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Jada Brooks, Ph.D. Receives K23 Award with Coaching from NRMN Grant Writing Program

By June 14, 2017No Comments

Jada BrooksJada Brooks, Ph.D. was recently awarded a K23 grant from the National Institute of Environmental Health Science (NIEHS) following her participation as a mentee within a cohort of the NRMN Proposal Preparation Program (or “NRMN P3”), one of four NRMN coaching group models for rising biomedical research investigators to hone their techniques for grant proposal writing. We explore her experience in biomedical research and the path that led her to where she is today.

I truly believe that my K23 grant application success was a direct result of my experience as a NRMN program participant.NRMN P3 is a wonderful program for junior faculty, especially those from disadvantaged or underserved populations, to develop writing skills that will further enhance their research career and lead to future success.”

Jada Brooks, Ph.D.

A shadowing experience with a Lumbee pediatrician is what originally sparked Brooks’s interest in identifying and addressing the underlying factors influencing health disparities. As a research assistant, her passion for research grew through her involvement in a statewide project in North Carolina to improve mammography utilization and breast pathology outcomes for American Indian women, a population who underutilize screening mammography and thus are more likely to be diagnosed with advanced disease.

This experience provided Brooks with a rich understanding of the importance of recruiting underrepresented minorities into research to more accurately identify population-specific disparities. Currently, she serves as a co-investigator on a multisite NIDA-funded project (R01 DA035143) to reduce substance use in American Indian youth using a culturally tailored intertribal talking circle intervention. As of September 2016, she now also serves as PI on a Mentored Patient-Oriented Research Career Development Award (K23 ES027026) focused on the health of American Indian women, specifically linking exposure to environmental pollutants and psychosocial factors to cardiovascular disease.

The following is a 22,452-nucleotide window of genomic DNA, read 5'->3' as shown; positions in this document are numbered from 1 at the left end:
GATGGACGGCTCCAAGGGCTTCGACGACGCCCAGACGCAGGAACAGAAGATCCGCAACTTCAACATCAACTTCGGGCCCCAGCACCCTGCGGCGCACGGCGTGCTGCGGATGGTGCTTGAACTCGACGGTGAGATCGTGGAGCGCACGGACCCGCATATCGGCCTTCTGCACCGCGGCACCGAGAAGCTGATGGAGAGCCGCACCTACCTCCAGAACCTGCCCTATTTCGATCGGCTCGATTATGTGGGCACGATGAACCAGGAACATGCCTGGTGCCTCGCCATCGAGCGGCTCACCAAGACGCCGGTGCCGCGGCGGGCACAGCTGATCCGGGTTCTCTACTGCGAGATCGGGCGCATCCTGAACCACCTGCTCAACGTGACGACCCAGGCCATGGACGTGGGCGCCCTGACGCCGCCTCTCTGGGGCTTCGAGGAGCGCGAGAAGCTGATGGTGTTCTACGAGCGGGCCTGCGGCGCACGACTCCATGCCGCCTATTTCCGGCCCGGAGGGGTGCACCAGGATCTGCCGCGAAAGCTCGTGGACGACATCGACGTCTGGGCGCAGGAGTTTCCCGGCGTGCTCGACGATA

Before applying for and successfully obtaining her K23 grant, Brooks read about the NRMN P3 grant writing and professional development opportunity, hosted at the University of Minnesota, in the UNC Center for Health Equity Research newsletter that she receives periodically.

She was interested in the NRMN program because she was in the process of writing a K23 grant application to submit to NIH and believed the coaching program might enhance her writing skills and strengthen her research application. Networking with other junior faculty was also an aspect of the program that she found appealing.

As a Junior Faculty participant in the NRMN P3 Program, she received peer feedback that she says was infinitely valuable and challenged her to more clearly articulate her ideas in writing. She also provided peer feedback to NRMN P3 colleagues, which allowed her to practice giving constructive feedback as well as to see how others creatively express ideas in their writing.

As a doctoral student, she had completed the Carolina Summer Research Institute on Writing Research Grants. It was an intensive, weeklong institute that focused on proposal development and writing. She was preparing an NRSA grant application at the time. At the conclusion of the Carolina Summer Research Institute on Writing Research Grants, Brooks says she had a more solid writing foundation and better understanding of the NIH funding mechanisms and review process. In comparison, the NRMN P3 program provided more one-on-one intensive coaching that resulted in a better-developed, more solid grant application at the end of the program. While the Carolina Summer Research Institute on Writing Research Grants presented her with the tools to write successful NIH research proposals, the NRMN P3 Program helped her successfully apply the tools in an encouraging and supportive environment.

To learn more about the NRMN P3 grant writing coaching group, visit the NRMN P3 web page.

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